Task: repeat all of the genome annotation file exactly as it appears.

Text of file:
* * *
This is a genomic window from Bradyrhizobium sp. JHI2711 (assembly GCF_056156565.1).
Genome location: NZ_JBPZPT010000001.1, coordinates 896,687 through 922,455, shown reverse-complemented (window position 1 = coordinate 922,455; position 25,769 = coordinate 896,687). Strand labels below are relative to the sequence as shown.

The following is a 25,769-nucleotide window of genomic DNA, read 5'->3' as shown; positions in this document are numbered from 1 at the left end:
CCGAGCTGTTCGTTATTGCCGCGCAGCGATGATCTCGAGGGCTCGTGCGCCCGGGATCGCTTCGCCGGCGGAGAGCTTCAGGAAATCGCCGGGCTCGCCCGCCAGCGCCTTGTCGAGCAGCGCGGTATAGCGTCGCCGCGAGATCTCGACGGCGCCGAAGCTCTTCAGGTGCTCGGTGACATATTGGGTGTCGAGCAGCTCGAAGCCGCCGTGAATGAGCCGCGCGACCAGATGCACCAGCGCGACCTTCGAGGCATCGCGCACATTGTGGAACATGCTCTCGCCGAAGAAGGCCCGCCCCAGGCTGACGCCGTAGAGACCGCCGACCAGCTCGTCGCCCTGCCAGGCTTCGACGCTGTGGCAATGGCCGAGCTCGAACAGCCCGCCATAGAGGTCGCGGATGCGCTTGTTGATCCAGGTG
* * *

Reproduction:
This is a genomic window from Bradyrhizobium sp. JHI2711 (assembly GCF_056156565.1).
Genome location: NZ_JBPZPT010000001.1, coordinates 896,687 through 922,455, shown reverse-complemented (window position 1 = coordinate 922,455; position 25,769 = coordinate 896,687). Strand labels below are relative to the sequence as shown.

The following is a 25,769-nucleotide window of genomic DNA, read 5'->3' as shown; positions in this document are numbered from 1 at the left end:
CCGAGCTGTTCGTTATTGCCGCGCAGCGATGATCTCGAGGGCTCGTGCGCCCGGGATCGCTTCGCCGGCGGAGAGCTTCAGGAAATCGCCGGGCTCGCCCGCCAGCGCCTTGTCGAGCAGCGCGGTATAGCGTCGCCGCGAGATCTCGACGGCGCCGAAGCTCTTCAGGTGCTCGGTGACATATTGGGTGTCGAGCAGCTCGAAGCCGCCGTGAATGAGCCGCGCGACCAGATGCACCAGCGCGACCTTCGAGGCATCGCGCACATTGTGGAACATGCTCTCGCCGAAGAAGGCCCGCCCCAGGCTGACGCCGTAGAGACCGCCGACCAGCTCGTCGCCCTGCCAGGCTTCGACGCTGTGGCAATGGCCGAGCTCGAACAGCCCGCCATAGAGGTCGCGGATGCGCTTGTTGATCCAGGTG